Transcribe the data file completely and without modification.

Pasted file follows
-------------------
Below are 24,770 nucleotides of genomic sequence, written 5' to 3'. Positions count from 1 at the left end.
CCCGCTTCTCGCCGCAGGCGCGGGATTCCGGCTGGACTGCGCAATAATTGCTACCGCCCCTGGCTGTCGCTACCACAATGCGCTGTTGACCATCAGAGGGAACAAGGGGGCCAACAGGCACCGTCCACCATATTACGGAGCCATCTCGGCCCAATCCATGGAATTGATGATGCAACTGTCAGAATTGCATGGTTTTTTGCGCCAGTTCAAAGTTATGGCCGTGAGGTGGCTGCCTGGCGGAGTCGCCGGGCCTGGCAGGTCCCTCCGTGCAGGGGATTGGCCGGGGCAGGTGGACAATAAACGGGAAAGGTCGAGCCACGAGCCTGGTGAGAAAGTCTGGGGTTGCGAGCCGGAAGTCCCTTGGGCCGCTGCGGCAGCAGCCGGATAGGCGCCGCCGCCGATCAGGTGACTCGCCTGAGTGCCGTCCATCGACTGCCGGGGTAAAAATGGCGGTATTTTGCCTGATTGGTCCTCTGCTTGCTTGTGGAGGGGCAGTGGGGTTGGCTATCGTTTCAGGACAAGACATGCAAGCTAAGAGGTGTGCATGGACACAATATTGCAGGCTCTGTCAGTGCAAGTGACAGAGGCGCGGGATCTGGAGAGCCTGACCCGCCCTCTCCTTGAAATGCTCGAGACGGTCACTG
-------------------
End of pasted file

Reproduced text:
Below are 24,770 nucleotides of genomic sequence, written 5' to 3'. Positions count from 1 at the left end.
CCCGCTTCTCGCCGCAGGCGCGGGATTCCGGCTGGACTGCGCAATAATTGCTACCGCCCCTGGCTGTCGCTACCACAATGCGCTGTTGACCATCAGAGGGAACAAGGGGGCCAACAGGCACCGTCCACCATATTACGGAGCCATCTCGGCCCAATCCATGGAATTGATGATGCAACTGTCAGAATTGCATGGTTTTTTGCGCCAGTTCAAAGTTATGGCCGTGAGGTGGCTGCCTGGCGGAGTCGCCGGGCCTGGCAGGTCCCTCCGTGCAGGGGATTGGCCGGGGCAGGTGGACAATAAACGGGAAAGGTCGAGCCACGAGCCTGGTGAGAAAGTCTGGGGTTGCGAGCCGGAAGTCCCTTGGGCCGCTGCGGCAGCAGCCGGATAGGCGCCGCCGCCGATCAGGTGACTCGCCTGAGTGCCGTCCATCGACTGCCGGGGTAAAAATGGCGGTATTTTGCCTGATTGGTCCTCTGCTTGCTTGTGGAGGGGCAGTGGGGTTGGCTATCGTTTCAGGACAAGACATGCAAGCTAAGAGGTGTGCATGGACACAATATTGCAGGCTCTGTCAGTGCAAGTGACAGAGGCGCGGGATCTGGAGAGCCTGACCCGCCCTCTCCTTGAAATGCTCGAGACGGTCACTG